AAF8
Syllabus B: Planning And Risk AssessmentB1. Obtaining and accepting audit engagements

B1e. Individual level of Quality Control

Syllabus B1e)

Explain the quality control procedures that should be in place over engagement performance, monitoring quality and compliance with ethical requirements

Individual Level Quality Control

ISA 220 Quality Control for Audits of Historical Financial Information specifies the following quality control procedures that should be applied by the engagement team in individual audit assignments.

Client acceptance procedures

There should be full documentation, and conclusion on, ethical and client acceptance issues in each audit assignment. 

The engagement partner should consider whether members of the audit team have complied with ethical requirements, for example, whether all members of the team are independent of the client.

 Additionally, the engagement partner should conclude whether all acceptance procedures have been followed, for example, that the audit firm has considered the integrity of the principal owners and key management of the client. 

Other procedures on client acceptance should include:

  1. Obtaining professional clearance from previous auditors

  2. Consideration of any conflict of interest

  3. Money laundering (client identification) procedures.

    ➢ Establish the identity of the entity and its business activity e.g. by obtaining a certificate of incorporation

    ➢ If the client is an individual, obtain official documentation including a name and address, e.g. by looking at
    photographic identification such as passports and driving licences

    ➢ Consider whether the commercial activity makes business sense (i.e. it is not just a ‘front’ for illegal activities)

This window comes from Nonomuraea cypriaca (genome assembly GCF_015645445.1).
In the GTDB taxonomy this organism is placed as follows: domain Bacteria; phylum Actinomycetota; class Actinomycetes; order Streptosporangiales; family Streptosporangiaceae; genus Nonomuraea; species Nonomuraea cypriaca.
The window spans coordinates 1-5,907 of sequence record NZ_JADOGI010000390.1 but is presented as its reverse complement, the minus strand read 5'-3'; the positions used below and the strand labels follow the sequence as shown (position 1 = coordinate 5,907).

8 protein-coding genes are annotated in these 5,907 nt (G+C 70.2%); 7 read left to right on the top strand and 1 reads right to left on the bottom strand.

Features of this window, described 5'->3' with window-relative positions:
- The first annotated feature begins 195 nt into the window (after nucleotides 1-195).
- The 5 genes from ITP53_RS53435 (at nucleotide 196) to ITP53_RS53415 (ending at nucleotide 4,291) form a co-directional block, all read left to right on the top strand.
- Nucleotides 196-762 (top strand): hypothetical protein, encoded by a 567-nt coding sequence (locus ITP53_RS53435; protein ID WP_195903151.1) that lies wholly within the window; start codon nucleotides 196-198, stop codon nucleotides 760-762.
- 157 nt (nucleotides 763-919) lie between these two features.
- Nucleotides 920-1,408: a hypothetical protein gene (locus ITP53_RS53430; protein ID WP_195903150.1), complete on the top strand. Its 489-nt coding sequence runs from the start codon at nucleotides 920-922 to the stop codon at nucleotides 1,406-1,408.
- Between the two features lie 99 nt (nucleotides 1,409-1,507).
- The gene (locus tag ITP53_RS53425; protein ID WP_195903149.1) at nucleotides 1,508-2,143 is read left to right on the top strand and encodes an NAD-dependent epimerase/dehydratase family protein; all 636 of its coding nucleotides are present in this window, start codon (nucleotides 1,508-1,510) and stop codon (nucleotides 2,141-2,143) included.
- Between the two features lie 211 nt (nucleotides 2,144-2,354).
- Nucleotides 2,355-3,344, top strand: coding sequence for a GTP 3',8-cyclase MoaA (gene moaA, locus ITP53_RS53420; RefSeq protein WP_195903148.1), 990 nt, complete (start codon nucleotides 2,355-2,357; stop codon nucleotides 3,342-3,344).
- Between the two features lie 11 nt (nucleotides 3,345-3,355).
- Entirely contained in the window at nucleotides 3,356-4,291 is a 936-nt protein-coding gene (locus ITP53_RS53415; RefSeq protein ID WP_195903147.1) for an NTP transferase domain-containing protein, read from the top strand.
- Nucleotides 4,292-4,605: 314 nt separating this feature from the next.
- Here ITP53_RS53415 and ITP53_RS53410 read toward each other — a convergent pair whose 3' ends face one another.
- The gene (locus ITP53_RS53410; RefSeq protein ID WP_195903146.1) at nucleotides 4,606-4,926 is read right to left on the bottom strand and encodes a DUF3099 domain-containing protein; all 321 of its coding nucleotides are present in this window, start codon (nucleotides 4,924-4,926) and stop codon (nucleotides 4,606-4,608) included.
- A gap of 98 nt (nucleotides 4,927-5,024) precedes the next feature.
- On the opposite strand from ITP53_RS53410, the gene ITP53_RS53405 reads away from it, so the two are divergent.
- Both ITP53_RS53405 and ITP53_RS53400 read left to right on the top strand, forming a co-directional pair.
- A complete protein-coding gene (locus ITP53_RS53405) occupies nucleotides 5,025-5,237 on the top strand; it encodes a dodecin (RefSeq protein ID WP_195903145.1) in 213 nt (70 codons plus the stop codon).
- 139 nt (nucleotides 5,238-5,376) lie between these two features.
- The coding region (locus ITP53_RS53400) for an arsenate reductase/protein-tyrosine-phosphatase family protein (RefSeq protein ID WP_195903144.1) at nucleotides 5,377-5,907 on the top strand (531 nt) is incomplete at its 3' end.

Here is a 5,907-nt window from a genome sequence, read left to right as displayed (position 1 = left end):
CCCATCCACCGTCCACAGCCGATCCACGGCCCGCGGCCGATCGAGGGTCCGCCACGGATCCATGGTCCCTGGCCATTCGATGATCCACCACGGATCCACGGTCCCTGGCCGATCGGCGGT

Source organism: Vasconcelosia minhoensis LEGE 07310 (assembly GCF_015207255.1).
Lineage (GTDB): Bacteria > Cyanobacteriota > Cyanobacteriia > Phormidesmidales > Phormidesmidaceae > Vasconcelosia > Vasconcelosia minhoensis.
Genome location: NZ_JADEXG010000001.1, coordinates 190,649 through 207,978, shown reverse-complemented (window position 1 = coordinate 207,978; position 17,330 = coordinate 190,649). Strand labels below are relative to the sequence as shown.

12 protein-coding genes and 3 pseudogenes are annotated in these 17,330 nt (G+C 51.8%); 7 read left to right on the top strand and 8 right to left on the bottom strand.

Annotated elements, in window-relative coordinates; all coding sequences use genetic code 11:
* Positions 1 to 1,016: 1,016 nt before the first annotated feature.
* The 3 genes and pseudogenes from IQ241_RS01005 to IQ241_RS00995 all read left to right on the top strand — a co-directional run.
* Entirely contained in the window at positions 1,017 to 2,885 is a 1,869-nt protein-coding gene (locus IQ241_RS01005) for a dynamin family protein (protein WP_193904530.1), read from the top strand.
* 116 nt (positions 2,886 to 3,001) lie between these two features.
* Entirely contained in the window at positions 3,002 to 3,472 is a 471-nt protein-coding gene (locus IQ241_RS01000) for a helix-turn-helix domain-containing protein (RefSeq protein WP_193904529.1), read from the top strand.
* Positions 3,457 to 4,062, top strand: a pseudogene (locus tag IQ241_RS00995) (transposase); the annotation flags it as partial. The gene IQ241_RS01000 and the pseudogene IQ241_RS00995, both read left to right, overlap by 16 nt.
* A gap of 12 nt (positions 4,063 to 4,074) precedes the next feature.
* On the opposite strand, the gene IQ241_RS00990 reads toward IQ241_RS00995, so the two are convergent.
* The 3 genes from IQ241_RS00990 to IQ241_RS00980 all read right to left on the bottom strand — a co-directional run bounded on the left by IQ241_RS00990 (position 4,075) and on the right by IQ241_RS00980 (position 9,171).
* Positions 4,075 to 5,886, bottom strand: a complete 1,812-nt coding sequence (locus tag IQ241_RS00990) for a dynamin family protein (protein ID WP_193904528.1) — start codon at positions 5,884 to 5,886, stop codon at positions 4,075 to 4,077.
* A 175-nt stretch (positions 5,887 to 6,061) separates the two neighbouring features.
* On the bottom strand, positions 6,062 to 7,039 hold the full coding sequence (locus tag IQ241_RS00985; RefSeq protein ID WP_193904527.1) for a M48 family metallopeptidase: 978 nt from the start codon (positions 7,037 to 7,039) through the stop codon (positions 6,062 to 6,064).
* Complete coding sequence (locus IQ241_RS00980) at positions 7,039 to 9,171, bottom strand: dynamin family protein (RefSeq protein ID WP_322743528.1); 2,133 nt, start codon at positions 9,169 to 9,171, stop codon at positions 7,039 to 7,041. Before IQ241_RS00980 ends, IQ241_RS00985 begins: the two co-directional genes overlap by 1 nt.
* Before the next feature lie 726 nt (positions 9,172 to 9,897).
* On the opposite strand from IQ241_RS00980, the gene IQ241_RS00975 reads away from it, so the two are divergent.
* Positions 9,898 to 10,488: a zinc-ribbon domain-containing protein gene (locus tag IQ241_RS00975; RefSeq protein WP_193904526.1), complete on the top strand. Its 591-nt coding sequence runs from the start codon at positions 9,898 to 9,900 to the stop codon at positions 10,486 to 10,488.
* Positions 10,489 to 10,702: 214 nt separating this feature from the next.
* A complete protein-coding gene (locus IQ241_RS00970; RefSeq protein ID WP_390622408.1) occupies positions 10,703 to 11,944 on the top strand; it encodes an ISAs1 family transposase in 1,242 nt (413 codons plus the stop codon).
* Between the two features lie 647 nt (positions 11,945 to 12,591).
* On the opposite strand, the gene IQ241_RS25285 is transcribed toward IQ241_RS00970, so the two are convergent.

➢ Obtain evidence of the company’s registered address e.g. by obtaining headed letter paper

    ➢ Establish the current list of principal shareholders and directors.

Engagement team

Procedures should be followed to ensure that the engagement team collectively has the skills, competence and time to perform the audit engagement. 

The engagement partner should assess that the audit team, for example:

  1. Has the appropriate level of technical knowledge

  2. Has experience of audit engagements of a similar nature and complexity

  3. Has the ability to apply professional judgement

  4. Understands professional standards, and regulatory and legal requirements.

Direction

The engagement team should be directed by the engagement partner. 

The planning meeting should be led by the partner and should include all people involved with the audit. 

There should be a discussion of the key issues identified at the planning stage.

Procedures such as an engagement planning meeting should be undertaken to ensure that the team understands:

  1. Their responsibilities

  2. The objectives of the work they are to perform

  3. The nature of the client’s business

  4. Risk related issues

  5. How to deal with any problems that may arise; and

Supervision

Supervision should be continuous during the engagement. 

Any problems that arise during the audit should be rectified as soon as possible. 

Attention should be focused on ensuring that members of the audit team are carrying out their work in accordance with the planned approach to the engagement. 

Significant matters should be brought to the attention of senior members of the audit team.

Review

The review process is one of the key quality control procedures. 

All work performed must be reviewed by a more senior member of the audit team.

Reviewers should consider for example whether:

  1. Work has been performed in accordance with professional standards

  2. The objectives of the procedures performed have been achieved

  3. Work supports conclusions drawn and is appropriately documented.

Consultation

Finally the engagement partner should arrange consultation on difficult or contentious matters. 

This is a procedure whereby the matter is discussed with a professional outside the engagement team, and sometimes outside the audit firm. 

Consultations must be documented to show:

  1. The issue on which the consultation was sought; and

  2. The results of the consultation.